It’s the saddest, laziest excuse for doctoring on the planet – and odds are, you’ve been a victim of it!
If you’ve ever been to a doctor’s office with a miserable case of the yucks… and were sent home with a stash of germ-killers to knock back for a couple of weeks… you were conned.
What you need to beat the thing is usually some rest, some vitamin C, a box of tissues, and the TV listings.
Instead, docs are dishing out antibiotics – and way too many of them, even by mainstream standards and guidelines.
This condition — which almost NEVER needs those drugs because it’s viral up to 98 percent of the time — is almost ALWAYS treated with them, according to a new study.
You’d better ask the docs that, but if I had to take a stab at it, I’d say that it’s because most of them couldn’t give a rat’s tail about what the condition actually “needs.”
All they’re looking to do is get their sniffly patients out the door in 15 minutes or less, making those appointments the easiest money in the book.
The best way to do that is to declare – with great confidence! – that all the patients need are these magic pills.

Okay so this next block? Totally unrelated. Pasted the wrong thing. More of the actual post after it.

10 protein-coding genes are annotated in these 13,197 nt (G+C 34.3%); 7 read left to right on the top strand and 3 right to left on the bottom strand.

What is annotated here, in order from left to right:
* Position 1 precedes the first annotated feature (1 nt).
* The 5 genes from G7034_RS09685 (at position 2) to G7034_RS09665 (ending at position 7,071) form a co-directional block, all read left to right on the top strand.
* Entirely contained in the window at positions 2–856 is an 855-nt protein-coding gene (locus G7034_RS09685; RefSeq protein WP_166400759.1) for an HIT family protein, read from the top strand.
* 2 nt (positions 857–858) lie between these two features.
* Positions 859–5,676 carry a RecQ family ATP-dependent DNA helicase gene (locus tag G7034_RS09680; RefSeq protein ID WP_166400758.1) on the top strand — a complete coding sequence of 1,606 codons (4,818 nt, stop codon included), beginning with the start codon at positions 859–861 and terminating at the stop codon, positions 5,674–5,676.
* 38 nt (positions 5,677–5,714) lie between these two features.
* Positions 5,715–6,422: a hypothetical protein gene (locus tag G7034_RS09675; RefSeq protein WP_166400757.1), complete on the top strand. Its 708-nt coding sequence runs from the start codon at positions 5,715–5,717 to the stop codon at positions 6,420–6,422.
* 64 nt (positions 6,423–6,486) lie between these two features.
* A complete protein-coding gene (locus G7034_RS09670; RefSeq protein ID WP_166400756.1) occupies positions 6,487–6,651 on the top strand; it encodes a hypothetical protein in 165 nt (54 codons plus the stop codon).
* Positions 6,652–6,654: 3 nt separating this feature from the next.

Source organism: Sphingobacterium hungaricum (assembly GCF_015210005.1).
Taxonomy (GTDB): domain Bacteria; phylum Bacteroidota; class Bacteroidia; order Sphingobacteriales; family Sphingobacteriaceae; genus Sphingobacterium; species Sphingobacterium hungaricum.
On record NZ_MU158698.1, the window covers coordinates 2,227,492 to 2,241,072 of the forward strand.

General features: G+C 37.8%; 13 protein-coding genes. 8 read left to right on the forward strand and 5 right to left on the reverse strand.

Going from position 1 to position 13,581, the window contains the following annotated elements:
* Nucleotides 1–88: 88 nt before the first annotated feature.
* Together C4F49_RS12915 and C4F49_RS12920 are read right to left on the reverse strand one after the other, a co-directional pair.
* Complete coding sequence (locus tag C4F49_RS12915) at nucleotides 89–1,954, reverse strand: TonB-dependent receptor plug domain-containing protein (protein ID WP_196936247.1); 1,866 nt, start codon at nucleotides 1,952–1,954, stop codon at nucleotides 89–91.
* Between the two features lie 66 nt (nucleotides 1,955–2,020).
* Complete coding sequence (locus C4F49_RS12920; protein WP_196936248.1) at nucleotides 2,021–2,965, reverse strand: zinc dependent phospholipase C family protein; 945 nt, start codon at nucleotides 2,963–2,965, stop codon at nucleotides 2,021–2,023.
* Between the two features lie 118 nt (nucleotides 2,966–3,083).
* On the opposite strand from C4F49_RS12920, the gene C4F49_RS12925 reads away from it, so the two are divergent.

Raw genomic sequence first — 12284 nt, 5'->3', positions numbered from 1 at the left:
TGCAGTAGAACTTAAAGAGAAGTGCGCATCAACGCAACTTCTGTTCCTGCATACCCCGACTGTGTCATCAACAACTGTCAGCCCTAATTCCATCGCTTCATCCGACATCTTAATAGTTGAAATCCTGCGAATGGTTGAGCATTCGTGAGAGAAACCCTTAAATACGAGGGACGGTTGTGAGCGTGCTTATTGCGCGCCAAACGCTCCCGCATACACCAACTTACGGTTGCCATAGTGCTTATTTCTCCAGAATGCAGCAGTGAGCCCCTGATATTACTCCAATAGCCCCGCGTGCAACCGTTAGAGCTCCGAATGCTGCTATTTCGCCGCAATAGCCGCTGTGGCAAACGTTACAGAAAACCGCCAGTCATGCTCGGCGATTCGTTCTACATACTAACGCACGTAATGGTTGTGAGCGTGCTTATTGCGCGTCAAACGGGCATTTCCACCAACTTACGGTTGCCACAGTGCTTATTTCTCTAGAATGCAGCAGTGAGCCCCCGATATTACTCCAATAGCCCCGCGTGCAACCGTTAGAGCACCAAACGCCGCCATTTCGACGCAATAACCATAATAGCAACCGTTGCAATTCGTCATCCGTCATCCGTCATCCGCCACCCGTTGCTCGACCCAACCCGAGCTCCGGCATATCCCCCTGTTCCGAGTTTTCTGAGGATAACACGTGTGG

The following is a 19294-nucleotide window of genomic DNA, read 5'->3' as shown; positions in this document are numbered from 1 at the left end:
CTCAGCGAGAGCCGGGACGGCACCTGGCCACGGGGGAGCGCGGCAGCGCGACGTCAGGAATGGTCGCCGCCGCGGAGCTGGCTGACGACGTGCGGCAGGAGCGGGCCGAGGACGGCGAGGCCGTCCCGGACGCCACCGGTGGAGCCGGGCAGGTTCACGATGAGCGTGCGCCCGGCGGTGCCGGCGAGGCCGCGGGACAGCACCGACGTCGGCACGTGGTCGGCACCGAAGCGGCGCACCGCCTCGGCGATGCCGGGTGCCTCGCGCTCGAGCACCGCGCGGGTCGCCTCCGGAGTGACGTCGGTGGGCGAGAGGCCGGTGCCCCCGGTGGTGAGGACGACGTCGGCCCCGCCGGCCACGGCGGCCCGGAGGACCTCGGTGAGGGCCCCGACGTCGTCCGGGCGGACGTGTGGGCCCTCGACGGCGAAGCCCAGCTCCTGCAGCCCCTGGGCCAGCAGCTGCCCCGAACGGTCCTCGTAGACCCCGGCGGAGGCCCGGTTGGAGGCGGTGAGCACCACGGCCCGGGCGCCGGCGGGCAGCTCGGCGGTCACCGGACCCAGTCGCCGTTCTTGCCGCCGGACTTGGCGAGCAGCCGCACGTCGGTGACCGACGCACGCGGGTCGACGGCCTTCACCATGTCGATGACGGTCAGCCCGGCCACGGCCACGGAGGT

See, they don’t want to do the repetitive tests, multiple appointments, and whatever else it takes to figure out which patients with sinus infections have a less common bacterial infection and need the drugs.
So, it’s the nuclear option. Drugs for everyone – and plenty of them.
Even when these infections DO need antibiotics, the prescriptions are supposed to last five days — seven tops — unless there are some complications.
Instead, an analysis of nearly 4 million sinus infections finds that more than two-thirds of the ones treated with antibiotics get prescriptions of 10 days or longer.
For some types of antibiotics, more than 90 percent of those prescribed are 10-day or two-week supplies!
And for the common penicillin, tetracycline, or fluoroquinolones meds, only 5 percent were for seven-day prescriptions or less.
It’s insanity, and that’s not just because you’re taking too many meds.
It’s because the more of these drugs you dump down your gullet, the higher your risk of something going screwy — especially in your gut, where these drugs wipe out essential bacteria.
At best, that could leave you with the runs.
At worst, you could end up fighting off a whole new infection, including a deadly superbug infection that could lead you to a “vacation” in a hospital.
If you’ve got a simple sniffle, give it time and immune-boosters. If you’re sicker and weaker – or just not getting better – and DO need the drugs, make sure you get the safest meds for the shortest time.